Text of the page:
SJ builds a railway and bridge across Storsandskär
In 1895, the Swedish Parliament decided to build a rail connection from Vännäs to Umeå, that would then continue to Storsandskär. The stretch to Umeå was officially opened by King Oskar II on 28 September 1896. By the end of the year, the line had reached the river shore across from Storsandskär.
With the help of three pile drivers, one steam-powered and two hand-operated, the pilework and retaining wall construction for the 300-metre-long railway bridge began. Its construction was simple, with an iron superstructure resting on posts. The bridge spanned 40 metres, with a 7.5 metre length per section. It was completed in 1898, as was a 1,120-metre railway embankment on Storsandskär. The year before, a 150-metre long loading dock was completed on the island. This completed the railway company’s commitment.
City of Umeå planned a new port
Why do this now? Because it was difficult for deep vessels to dock in Umeå’s harbour. The city government searched for a suitable location to build a new harbour by the mouth of the river. Holmsund was considered but was unsuitable for various reasons.
But Storsandskär was seen as a suitable place for a port. Deep vessels were thought to be able to load and unload via the main channel of the river, along the west side of the island.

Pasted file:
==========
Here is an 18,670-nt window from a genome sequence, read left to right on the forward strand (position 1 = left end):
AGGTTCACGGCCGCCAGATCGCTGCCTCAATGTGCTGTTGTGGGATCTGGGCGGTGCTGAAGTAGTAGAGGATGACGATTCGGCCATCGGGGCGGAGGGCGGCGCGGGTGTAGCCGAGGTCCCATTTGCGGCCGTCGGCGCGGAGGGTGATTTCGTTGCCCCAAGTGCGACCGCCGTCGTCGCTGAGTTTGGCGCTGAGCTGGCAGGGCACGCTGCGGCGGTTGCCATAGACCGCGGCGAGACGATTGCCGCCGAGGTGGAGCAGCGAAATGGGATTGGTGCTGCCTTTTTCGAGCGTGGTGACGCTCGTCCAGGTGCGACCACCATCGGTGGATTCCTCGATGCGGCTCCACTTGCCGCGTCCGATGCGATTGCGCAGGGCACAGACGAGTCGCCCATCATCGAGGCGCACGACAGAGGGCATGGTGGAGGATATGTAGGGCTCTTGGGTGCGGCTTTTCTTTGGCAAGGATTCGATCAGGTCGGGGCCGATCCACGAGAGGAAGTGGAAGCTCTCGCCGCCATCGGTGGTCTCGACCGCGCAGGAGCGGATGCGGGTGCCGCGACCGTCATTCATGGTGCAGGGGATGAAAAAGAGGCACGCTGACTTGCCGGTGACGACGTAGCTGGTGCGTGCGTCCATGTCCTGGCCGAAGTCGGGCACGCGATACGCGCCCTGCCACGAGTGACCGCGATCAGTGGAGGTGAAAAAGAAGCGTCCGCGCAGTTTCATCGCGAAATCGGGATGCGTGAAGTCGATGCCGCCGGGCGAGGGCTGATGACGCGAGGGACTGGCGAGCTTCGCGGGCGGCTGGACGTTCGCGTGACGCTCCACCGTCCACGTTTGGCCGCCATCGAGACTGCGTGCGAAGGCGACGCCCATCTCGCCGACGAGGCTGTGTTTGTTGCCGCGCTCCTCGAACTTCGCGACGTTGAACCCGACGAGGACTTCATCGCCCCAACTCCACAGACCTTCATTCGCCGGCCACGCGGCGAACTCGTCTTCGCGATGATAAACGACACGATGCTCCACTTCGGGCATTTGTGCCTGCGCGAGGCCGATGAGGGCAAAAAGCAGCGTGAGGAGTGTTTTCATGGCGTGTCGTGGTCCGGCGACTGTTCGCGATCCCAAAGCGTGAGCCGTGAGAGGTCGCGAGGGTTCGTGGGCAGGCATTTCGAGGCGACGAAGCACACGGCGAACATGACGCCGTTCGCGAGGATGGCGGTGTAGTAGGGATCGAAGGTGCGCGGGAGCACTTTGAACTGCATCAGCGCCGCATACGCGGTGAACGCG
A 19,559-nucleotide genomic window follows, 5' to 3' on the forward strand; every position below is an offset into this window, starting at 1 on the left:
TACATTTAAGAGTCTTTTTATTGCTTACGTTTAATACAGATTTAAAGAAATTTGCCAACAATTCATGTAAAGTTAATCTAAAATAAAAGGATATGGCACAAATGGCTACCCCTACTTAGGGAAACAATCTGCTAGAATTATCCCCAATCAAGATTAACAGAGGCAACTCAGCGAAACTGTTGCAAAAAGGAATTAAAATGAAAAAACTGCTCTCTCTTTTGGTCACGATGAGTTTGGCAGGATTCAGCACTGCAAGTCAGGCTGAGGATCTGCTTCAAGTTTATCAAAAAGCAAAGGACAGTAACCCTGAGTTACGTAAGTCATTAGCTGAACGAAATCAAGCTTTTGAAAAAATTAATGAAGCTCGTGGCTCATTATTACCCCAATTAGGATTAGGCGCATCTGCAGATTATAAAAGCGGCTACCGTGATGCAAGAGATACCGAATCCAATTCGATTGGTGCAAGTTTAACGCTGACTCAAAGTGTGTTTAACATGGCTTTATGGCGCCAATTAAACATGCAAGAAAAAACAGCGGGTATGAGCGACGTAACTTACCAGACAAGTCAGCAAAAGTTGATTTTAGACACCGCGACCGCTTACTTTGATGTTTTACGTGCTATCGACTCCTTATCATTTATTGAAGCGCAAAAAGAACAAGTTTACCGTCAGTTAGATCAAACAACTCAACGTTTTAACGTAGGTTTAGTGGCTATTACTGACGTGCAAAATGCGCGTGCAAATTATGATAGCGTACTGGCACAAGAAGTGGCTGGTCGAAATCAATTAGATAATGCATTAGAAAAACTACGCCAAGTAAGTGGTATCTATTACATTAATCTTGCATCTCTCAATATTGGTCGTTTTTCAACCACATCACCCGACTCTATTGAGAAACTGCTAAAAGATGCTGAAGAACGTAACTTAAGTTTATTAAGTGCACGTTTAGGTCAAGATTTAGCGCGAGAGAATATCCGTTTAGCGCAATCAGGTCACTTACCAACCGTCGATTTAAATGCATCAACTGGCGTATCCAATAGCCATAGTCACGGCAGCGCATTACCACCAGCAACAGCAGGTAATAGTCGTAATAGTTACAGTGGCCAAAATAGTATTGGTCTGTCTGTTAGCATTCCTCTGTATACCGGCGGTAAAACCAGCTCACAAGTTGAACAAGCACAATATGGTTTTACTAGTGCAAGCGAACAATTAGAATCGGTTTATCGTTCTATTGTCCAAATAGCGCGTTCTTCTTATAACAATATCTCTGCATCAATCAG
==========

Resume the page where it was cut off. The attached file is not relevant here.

No trains ever went to Storsandskär. The same year that railway construction began, the city council earmarked funding for dredging the entire channel, from the city down to the planned port. The channel downstream from Storsandskär was untouched; it was considered the state’s responsibility. Due to the dispute between the state and the City of Umeå, construction of the harbour came to a halt.
Two reasons for this were the significant costs to the city in conjunction with the devastating fire of 1888, and involvement in the construction of the power plant at Klabböle.
The state demolishes the bridge and the city builds in Holmsund
In 1901, state auditors noted the costs of keeping the 300-metre-long bridge in good condition, and in 1909 the Swedish Parliament decided to demolish the bridge and tracks on Storsandskär. This probably took place within the next few years. How did things work out for the port, then? Well, in 1916, the city council decided to expropriate Vedkasudden outside of Holmsund to build a new harbour.
And we all know what happened next.
The fiasco with the harbour on and railway to Storsandskär may have resulted in the entire enormous project being forgotten. Nor do there appear to be any photos of the bridge.
This is remarkable, as the 300-metre-long bridge seems to have been one of the country’s longest railway bridges at the turn of the last century!